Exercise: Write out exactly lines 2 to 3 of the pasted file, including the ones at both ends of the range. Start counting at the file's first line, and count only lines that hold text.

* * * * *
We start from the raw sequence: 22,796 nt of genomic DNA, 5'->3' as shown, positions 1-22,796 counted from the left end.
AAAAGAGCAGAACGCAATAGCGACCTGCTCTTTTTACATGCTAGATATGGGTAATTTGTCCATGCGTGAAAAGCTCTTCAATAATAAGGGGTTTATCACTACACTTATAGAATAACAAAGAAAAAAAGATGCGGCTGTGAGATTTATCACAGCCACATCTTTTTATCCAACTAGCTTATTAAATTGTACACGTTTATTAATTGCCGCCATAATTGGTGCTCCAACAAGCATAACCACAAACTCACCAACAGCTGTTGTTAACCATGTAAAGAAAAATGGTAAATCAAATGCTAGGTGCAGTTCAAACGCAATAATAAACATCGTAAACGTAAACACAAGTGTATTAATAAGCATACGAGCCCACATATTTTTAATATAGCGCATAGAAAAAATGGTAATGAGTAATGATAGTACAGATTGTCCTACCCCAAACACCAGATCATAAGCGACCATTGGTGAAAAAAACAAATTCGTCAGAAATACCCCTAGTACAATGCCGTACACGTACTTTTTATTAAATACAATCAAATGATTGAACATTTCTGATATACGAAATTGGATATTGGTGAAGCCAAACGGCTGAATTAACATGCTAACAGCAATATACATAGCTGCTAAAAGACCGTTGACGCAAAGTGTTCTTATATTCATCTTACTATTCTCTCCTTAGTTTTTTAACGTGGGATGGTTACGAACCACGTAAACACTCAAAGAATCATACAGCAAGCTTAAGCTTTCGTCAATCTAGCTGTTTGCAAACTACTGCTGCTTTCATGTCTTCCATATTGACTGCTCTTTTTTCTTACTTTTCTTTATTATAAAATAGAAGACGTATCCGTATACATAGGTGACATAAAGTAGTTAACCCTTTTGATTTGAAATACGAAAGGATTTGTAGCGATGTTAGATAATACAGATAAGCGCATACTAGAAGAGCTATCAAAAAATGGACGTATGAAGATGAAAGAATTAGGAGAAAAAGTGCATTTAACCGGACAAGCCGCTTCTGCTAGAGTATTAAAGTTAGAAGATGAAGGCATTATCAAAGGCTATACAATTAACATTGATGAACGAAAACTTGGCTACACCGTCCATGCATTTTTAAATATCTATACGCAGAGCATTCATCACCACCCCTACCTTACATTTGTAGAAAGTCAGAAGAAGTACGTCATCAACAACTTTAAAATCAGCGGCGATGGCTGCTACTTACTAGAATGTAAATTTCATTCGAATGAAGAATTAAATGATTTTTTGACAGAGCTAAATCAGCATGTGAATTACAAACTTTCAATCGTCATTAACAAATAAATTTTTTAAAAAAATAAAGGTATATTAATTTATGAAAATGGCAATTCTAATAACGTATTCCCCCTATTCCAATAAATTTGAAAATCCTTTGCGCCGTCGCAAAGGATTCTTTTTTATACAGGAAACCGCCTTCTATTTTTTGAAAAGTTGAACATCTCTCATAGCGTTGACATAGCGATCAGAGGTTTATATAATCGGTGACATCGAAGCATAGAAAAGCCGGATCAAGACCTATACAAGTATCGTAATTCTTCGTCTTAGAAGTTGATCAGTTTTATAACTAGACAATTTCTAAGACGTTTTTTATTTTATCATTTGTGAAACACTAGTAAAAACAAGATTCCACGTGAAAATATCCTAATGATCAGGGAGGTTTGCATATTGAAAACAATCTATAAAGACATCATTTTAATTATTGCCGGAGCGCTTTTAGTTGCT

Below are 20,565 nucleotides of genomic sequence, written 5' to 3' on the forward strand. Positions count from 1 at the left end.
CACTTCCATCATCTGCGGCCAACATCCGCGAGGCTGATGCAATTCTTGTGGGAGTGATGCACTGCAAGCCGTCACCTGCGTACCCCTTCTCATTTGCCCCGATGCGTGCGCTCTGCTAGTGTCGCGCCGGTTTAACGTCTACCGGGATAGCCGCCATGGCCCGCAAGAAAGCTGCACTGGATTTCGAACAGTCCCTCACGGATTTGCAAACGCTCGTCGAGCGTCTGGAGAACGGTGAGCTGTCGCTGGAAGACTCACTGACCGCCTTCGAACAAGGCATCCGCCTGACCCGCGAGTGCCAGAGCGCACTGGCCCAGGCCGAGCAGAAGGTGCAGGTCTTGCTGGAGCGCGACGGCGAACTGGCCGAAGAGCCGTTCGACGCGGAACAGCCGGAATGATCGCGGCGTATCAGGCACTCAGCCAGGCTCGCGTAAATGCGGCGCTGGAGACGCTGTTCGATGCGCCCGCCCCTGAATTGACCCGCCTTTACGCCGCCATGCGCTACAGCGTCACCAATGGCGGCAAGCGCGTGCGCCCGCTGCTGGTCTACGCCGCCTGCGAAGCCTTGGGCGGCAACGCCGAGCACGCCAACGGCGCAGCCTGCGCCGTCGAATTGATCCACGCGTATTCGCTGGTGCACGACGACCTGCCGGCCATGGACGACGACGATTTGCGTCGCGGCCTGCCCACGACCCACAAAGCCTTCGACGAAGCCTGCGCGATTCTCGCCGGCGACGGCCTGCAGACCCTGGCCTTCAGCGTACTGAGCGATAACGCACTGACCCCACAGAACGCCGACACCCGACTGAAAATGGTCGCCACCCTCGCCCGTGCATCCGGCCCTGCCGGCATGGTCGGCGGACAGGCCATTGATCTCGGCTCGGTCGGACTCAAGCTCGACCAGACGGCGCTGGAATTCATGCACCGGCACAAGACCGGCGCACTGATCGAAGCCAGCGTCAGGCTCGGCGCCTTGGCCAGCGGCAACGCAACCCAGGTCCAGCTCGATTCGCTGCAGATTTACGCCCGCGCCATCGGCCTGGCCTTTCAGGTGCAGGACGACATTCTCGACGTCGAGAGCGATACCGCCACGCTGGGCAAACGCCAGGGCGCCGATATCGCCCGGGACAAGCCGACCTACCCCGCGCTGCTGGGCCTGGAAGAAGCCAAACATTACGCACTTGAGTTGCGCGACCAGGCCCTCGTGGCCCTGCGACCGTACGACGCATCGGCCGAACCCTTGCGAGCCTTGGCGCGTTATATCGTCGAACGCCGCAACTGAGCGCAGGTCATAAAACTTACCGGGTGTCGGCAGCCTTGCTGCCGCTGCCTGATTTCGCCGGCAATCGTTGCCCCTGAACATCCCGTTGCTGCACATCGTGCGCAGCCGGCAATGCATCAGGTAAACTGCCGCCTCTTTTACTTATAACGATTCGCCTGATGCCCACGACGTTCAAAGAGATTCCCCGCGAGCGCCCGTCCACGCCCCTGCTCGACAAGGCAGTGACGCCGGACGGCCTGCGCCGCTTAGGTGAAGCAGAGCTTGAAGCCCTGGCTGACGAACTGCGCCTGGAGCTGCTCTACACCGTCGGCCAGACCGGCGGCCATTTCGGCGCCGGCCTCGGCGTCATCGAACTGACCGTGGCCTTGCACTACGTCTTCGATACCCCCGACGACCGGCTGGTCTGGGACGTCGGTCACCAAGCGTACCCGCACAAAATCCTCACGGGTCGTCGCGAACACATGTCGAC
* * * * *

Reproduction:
AAAAGAGCAGAACGCAATAGCGACCTGCTCTTTTTACATGCTAGATATGGGTAATTTGTCCATGCGTGAAAAGCTCTTCAATAATAAGGGGTTTATCACTACACTTATAGAATAACAAAGAAAAAAAGATGCGGCTGTGAGATTTATCACAGCCACATCTTTTTATCCAACTAGCTTATTAAATTGTACACGTTTATTAATTGCCGCCATAATTGGTGCTCCAACAAGCATAACCACAAACTCACCAACAGCTGTTGTTAACCATGTAAAGAAAAATGGTAAATCAAATGCTAGGTGCAGTTCAAACGCAATAATAAACATCGTAAACGTAAACACAAGTGTATTAATAAGCATACGAGCCCACATATTTTTAATATAGCGCATAGAAAAAATGGTAATGAGTAATGATAGTACAGATTGTCCTACCCCAAACACCAGATCATAAGCGACCATTGGTGAAAAAAACAAATTCGTCAGAAATACCCCTAGTACAATGCCGTACACGTACTTTTTATTAAATACAATCAAATGATTGAACATTTCTGATATACGAAATTGGATATTGGTGAAGCCAAACGGCTGAATTAACATGCTAACAGCAATATACATAGCTGCTAAAAGACCGTTGACGCAAAGTGTTCTTATATTCATCTTACTATTCTCTCCTTAGTTTTTTAACGTGGGATGGTTACGAACCACGTAAACACTCAAAGAATCATACAGCAAGCTTAAGCTTTCGTCAATCTAGCTGTTTGCAAACTACTGCTGCTTTCATGTCTTCCATATTGACTGCTCTTTTTTCTTACTTTTCTTTATTATAAAATAGAAGACGTATCCGTATACATAGGTGACATAAAGTAGTTAACCCTTTTGATTTGAAATACGAAAGGATTTGTAGCGATGTTAGATAATACAGATAAGCGCATACTAGAAGAGCTATCAAAAAATGGACGTATGAAGATGAAAGAATTAGGAGAAAAAGTGCATTTAACCGGACAAGCCGCTTCTGCTAGAGTATTAAAGTTAGAAGATGAAGGCATTATCAAAGGCTATACAATTAACATTGATGAACGAAAACTTGGCTACACCGTCCATGCATTTTTAAATATCTATACGCAGAGCATTCATCACCACCCCTACCTTACATTTGTAGAAAGTCAGAAGAAGTACGTCATCAACAACTTTAAAATCAGCGGCGATGGCTGCTACTTACTAGAATGTAAATTTCATTCGAATGAAGAATTAAATGATTTTTTGACAGAGCTAAATCAGCATGTGAATTACAAACTTTCAATCGTCATTAACAAATAAATTTTTTAAAAAAATAAAGGTATATTAATTTATGAAAATGGCAATTCTAATAACGTATTCCCCCTATTCCAATAAATTTGAAAATCCTTTGCGCCGTCGCAAAGGATTCTTTTTTATACAGGAAACCGCCTTCTATTTTTTGAAAAGTTGAACATCTCTCATAGCGTTGACATAGCGATCAGAGGTTTATATAATCGGTGACATCGAAGCATAGAAAAGCCGGATCAAGACCTATACAAGTATCGTAATTCTTCGTCTTAGAAGTTGATCAGTTTTATAACTAGACAATTTCTAAGACGTTTTTTATTTTATCATTTGTGAAACACTAGTAAAAACAAGATTCCACGTGAAAATATCCTAATGATCAGGGAGGTTTGCATATTGAAAACAATCTATAAAGACATCATTTTAATTATTGCCGGAGCGCTTTTAGTTGCT

Below are 20,565 nucleotides of genomic sequence, written 5' to 3' on the forward strand. Positions count from 1 at the left end.